2019 Volume 8 Issue 1 Pages A0074
Typical modes of bond cleavages of organic compounds in mass spectrometry are briefly summarized. Although these fragmentation rules can be quite useful for interpreting mass spectra of simple compounds, application to structurally complex molecules that contain multiple hetero atoms such as nitrogen or oxygen becomes increasingly difficult, because the exact location of an unpaired electron or positive or negative charges becomes obscure in precursor ions.
About a decade ago, we proposed “a rule of mass shift,” which correctly predicts the m/z for observed peaks corresponding to singly charged even-electron fragment ions. The basis of the rule postulates that ions observed as peaks in an ordinary mass spectrum should be sufficiently stable to survive during the flight path in a mass spectrometer.
The important recognition is that each atom in a stable ion should be in an ordinary valence state, and no free valence should be allowed. Therefore, if the cleavage of a bond leads to an ion with an unstable structure, some structural changes must take place in order for the ion to be observed in the mass spectrum. Such structural changes can be the addition of hydrogen atom(s) and/or a proton for positive ions, and the addition of a hydrogen atom and/or the elimination of two hydrogen atoms in the case of negative ions. These required structural changes in each case are schematically depicted and discussed in detail.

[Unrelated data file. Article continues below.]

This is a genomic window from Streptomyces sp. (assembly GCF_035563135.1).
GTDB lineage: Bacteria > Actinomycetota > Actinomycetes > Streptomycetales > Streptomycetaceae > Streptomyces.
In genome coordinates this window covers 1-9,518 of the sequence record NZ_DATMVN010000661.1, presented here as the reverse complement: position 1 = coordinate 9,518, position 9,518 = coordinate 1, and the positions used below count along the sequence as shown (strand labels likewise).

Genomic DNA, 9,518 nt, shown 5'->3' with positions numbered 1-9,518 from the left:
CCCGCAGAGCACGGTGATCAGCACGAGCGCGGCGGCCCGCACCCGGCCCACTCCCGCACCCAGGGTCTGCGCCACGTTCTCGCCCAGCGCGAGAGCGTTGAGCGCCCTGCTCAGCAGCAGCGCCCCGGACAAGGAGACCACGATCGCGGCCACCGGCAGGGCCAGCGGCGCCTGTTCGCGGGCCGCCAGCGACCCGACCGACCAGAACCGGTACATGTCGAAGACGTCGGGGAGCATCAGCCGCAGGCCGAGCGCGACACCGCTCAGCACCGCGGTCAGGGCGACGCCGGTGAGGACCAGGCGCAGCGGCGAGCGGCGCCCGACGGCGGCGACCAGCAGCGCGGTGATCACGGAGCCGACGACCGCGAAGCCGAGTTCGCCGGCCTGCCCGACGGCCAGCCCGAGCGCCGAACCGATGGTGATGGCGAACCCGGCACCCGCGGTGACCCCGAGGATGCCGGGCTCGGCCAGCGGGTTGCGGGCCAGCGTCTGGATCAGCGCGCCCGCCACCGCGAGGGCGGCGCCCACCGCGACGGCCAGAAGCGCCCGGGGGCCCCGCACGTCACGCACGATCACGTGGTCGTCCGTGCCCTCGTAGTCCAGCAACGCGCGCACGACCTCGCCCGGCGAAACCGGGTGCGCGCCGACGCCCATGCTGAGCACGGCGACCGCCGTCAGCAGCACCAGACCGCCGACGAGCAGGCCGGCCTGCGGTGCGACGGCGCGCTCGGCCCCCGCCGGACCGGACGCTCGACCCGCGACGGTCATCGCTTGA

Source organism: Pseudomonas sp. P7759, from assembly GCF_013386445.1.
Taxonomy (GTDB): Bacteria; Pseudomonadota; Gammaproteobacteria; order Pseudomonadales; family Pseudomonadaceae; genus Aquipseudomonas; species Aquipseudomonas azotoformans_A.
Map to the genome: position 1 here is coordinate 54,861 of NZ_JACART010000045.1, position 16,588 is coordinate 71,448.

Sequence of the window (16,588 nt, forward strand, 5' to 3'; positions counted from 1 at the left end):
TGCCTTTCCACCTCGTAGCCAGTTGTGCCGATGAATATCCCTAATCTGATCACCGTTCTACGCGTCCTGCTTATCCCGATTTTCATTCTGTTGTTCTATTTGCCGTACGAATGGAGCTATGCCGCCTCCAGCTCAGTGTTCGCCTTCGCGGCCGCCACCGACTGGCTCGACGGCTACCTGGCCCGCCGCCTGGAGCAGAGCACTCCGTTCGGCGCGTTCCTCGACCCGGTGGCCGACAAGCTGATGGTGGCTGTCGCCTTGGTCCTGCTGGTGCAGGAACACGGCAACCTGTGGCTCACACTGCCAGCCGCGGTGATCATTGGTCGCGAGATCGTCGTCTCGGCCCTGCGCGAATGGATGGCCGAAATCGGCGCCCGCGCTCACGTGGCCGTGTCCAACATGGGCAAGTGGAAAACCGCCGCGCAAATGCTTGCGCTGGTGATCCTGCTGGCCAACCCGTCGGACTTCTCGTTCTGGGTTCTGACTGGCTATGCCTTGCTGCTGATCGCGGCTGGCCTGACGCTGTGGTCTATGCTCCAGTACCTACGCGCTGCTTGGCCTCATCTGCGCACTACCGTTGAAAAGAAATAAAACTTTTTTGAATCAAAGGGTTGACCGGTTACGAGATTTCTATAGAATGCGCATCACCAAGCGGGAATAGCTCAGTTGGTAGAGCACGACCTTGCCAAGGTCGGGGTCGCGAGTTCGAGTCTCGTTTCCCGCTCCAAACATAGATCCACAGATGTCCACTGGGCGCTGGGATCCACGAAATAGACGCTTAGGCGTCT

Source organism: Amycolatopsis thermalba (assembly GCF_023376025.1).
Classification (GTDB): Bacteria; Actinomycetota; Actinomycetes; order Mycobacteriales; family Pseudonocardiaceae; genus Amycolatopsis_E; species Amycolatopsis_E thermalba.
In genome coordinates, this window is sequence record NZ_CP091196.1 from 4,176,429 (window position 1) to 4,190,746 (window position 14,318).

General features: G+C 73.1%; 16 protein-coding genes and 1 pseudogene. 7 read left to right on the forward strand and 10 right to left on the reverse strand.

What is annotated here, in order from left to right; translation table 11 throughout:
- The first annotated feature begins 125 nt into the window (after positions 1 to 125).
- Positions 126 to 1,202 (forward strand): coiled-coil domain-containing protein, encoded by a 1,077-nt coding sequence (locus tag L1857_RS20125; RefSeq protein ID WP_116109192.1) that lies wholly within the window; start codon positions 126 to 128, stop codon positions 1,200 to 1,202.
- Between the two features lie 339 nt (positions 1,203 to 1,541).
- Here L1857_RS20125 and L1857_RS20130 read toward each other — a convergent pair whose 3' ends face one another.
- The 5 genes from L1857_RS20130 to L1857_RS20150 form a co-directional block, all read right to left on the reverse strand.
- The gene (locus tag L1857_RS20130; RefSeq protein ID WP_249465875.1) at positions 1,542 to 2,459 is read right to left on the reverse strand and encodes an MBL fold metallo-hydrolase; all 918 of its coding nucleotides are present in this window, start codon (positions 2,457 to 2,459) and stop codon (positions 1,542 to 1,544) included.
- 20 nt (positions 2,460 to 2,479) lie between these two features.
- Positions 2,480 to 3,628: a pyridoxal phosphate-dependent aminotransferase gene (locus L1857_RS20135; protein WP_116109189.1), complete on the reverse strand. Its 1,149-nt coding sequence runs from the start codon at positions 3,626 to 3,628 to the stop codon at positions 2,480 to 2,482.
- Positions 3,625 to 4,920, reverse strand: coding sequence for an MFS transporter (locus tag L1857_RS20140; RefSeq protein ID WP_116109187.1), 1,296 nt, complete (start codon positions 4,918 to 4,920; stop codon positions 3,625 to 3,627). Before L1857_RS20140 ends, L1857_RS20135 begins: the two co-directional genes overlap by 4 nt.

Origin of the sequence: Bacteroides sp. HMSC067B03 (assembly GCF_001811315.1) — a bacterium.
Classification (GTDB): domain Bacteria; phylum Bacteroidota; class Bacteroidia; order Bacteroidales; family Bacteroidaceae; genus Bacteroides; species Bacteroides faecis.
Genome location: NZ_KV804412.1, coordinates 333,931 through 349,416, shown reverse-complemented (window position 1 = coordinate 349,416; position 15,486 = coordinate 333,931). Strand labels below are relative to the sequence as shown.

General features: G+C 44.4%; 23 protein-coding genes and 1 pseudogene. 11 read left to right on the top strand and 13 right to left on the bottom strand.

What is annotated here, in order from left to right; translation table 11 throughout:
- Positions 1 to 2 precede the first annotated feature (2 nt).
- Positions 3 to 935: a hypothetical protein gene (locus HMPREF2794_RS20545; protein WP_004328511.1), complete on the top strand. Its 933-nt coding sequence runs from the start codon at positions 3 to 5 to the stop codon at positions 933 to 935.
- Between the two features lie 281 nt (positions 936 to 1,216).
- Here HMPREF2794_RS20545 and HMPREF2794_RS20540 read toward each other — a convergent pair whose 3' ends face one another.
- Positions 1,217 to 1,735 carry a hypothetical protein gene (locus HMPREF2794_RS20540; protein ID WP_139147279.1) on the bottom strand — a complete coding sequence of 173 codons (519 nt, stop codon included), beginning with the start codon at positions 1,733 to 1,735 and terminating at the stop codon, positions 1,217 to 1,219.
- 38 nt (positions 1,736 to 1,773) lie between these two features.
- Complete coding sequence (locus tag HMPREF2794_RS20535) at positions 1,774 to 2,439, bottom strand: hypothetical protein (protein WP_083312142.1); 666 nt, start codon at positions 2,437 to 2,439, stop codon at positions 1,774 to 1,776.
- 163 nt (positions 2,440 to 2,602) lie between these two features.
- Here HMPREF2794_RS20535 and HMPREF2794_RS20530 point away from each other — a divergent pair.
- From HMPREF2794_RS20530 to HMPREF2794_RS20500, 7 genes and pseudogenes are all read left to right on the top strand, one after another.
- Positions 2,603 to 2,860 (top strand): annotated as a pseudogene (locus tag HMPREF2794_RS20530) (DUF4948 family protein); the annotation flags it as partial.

Two typical examples are shown, in which m/z’s of the observed peaks are correctly predicted. The scope and limitations, as well as the significance of the rule for analyzing fragmentations in organic mass spectrometry are also discussed.